Like three excitable youths who have just finished High School, going their separate ways before embarking on a new educational path, Southampton, Brighton and Portsmouth, as close as they may be geographically, couldn’t be much farther away from one another now in terms of the football league pyramid.
I wrote earlier this season about how each club should be grateful for each other’s success. Southampton were top of the league; Brighton were third playing an exciting brand of football; and Pompey had just appointed Michael Appleton with fresh hopes of turning the club around, pre-administration - writes Craig Peters.
Each was vying to be the top team on the south coast. But as their backs turn, and they gallop towards next season, the real education begins this summer with the first test coming in August when we kick-off once again, with all three clubs facing different challenges this summer and beyond.
Southampton, in two magical seasons, have finally laid to rest the turbulence of the past seven years which included administrations, relegations and a questionable managerial reign from a certain Mr Redknapp. Replicating exactly what Norwich did the season before them, they have secured back-to-back promotions to the Premier League. The similarities don’t stop there. For Grant Holt, Southampton have Ricky Lambert. For Anthony Pilkington there’s Adam Lallana. For Morrison there’s Sharp. Both are well-respected family clubs with a sense of belonging in England’s top flight. Stable, cautious and dependable.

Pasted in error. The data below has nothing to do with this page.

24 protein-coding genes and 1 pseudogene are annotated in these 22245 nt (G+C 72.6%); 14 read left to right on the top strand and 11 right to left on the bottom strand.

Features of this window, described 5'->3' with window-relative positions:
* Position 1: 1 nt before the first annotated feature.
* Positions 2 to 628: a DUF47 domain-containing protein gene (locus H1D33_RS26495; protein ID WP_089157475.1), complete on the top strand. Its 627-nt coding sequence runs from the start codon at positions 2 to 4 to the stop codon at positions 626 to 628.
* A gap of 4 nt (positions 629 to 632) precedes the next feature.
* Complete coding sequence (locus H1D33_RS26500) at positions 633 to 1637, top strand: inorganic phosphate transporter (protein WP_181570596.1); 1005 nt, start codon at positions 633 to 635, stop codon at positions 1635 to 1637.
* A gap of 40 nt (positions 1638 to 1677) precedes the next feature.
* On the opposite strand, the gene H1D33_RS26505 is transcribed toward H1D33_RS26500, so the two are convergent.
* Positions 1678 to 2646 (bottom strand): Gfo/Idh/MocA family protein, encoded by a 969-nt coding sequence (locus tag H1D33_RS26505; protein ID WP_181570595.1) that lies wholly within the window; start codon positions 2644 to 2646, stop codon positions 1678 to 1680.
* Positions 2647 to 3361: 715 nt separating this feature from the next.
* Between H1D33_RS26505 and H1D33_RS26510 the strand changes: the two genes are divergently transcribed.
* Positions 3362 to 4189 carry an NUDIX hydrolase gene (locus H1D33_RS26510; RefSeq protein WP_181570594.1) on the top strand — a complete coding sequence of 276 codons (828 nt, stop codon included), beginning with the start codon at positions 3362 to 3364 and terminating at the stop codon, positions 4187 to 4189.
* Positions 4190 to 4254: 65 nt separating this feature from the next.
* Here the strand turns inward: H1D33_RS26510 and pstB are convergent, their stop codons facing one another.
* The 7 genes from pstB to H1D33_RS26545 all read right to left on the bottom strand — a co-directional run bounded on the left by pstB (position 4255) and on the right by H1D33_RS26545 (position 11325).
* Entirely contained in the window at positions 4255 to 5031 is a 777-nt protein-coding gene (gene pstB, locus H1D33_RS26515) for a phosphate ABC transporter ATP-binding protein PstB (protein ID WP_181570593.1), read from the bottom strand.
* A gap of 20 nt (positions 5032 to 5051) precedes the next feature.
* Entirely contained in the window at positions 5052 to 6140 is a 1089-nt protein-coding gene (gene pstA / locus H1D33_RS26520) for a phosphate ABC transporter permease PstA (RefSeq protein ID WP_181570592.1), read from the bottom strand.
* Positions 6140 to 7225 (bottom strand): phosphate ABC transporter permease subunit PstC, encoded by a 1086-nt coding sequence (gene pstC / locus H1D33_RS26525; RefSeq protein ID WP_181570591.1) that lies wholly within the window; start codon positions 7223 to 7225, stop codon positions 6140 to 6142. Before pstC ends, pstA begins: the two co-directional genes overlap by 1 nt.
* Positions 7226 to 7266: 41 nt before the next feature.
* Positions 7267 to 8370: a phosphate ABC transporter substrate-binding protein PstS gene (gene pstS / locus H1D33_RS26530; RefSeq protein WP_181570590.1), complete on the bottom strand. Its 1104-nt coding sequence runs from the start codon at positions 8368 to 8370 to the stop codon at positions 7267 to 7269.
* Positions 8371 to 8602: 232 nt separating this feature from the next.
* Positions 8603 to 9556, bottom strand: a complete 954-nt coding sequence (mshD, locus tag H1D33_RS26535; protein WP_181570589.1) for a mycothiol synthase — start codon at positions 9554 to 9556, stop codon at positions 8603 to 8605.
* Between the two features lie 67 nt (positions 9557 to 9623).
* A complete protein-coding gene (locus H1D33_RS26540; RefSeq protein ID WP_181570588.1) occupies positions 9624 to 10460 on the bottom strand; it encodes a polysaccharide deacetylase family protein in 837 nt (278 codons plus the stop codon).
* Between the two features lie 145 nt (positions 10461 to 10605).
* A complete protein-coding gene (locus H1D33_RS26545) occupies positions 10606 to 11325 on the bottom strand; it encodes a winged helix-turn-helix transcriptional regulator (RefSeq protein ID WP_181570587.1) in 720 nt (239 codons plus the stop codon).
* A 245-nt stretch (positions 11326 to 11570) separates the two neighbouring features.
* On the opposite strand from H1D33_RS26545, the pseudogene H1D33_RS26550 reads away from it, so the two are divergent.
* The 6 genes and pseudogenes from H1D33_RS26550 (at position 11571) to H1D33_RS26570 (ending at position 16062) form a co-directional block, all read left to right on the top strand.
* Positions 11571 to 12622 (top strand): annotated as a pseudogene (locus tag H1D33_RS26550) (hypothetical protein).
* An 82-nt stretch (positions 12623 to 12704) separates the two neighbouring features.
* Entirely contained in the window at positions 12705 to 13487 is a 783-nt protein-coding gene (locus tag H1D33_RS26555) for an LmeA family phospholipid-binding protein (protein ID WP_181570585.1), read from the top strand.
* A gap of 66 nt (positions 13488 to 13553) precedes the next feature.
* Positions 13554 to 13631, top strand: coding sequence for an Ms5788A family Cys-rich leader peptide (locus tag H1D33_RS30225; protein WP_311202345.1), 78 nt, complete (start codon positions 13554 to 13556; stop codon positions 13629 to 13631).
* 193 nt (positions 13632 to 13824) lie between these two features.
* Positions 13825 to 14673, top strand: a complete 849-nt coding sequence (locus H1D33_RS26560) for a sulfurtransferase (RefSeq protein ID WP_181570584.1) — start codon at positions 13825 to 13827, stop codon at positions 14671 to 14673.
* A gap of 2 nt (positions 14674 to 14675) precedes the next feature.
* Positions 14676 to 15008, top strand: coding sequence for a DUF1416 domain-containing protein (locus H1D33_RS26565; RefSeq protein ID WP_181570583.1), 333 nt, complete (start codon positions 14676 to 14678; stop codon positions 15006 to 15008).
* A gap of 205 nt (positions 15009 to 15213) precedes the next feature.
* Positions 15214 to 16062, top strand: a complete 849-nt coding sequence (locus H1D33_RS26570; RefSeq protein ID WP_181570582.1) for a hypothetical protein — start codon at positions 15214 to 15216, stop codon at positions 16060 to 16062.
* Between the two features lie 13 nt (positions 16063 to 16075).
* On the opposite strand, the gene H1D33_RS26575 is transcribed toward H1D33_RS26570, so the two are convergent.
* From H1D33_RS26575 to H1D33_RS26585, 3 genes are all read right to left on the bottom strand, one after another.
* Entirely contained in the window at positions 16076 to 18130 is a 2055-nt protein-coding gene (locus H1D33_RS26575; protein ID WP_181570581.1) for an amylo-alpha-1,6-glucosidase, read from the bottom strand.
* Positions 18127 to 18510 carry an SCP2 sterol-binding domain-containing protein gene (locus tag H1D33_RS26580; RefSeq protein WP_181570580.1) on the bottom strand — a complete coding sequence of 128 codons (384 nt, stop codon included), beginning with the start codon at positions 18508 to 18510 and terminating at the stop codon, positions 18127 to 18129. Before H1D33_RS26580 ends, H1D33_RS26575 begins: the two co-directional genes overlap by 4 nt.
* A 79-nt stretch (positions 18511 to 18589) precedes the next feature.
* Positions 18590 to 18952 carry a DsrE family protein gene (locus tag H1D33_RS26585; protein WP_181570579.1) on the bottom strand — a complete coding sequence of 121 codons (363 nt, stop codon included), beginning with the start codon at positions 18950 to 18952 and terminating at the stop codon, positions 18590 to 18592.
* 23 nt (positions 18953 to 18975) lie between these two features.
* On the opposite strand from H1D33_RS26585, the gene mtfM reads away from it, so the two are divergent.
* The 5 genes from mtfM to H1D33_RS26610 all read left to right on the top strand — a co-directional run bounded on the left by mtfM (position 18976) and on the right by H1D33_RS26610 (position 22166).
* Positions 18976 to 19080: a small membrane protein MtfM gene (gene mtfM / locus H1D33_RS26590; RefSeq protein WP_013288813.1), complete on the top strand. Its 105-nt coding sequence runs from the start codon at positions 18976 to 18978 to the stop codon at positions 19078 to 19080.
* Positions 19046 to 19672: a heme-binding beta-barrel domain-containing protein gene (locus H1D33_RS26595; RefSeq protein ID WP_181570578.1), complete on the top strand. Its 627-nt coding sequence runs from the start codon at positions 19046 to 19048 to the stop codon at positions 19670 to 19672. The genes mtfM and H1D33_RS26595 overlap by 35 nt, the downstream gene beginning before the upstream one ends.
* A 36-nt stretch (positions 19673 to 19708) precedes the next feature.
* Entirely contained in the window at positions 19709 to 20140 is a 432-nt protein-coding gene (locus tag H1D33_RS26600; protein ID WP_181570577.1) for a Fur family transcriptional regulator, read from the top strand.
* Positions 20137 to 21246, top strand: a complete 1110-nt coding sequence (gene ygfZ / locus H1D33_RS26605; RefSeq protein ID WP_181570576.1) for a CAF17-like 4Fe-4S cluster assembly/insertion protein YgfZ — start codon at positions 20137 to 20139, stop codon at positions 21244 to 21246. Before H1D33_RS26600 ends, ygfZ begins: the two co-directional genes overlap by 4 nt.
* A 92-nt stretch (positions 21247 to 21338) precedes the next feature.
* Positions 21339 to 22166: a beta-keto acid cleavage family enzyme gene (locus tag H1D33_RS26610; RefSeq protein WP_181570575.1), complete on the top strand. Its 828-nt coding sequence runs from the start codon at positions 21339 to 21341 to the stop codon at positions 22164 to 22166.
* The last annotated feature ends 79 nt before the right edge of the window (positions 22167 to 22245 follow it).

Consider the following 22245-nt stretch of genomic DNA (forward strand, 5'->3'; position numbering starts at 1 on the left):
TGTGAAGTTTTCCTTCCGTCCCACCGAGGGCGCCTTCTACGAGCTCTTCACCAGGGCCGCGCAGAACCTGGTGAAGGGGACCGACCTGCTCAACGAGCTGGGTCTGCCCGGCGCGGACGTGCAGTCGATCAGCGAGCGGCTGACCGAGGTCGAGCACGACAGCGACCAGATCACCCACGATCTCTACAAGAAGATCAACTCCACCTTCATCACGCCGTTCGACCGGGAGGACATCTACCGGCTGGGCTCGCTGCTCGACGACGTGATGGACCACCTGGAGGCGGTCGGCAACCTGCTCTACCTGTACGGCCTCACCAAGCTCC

Manager Nigel Adkins has surprised many, and I’m sure eyebrows were raised by even the most loyal of Southampton fans at his appointment in 2010. However, after speaking to several national journalists, it appears Adkins and the clubs’ owners are in for a shock when it comes to the sheer volume of national media enquiries a Premier League club endures. Closed off, shy, unapproachable, rude - they are just some of the terms I’ve been handed by journalists writing for our national print press. This approach will have to be severely changed if they are to get on the ever-influencing British media.
But Southampton have it all in place. A history. A reputation. A foundation. Heritage. And unlike recently-promoted clubs (note Blackpool), they have a 30,000-plus stadium which they can fill. The future is bright if they use the aforementioned attributes correctly and hang on to their key players.
On to Brighton, and I must put my allegiance to one side for now. Albion have enjoyed a terrific first season back in the Championship.
Had Vicente remained fit, then who knows where they would have finished? He is that good. But that’s the point. He didn’t remain fit, and that’s the problem: quality within the depths of the squad. Wingers galore, yes. But lack of creativity without the little Spaniard and firepower up top proved crucial in one of the toughest leagues in the world.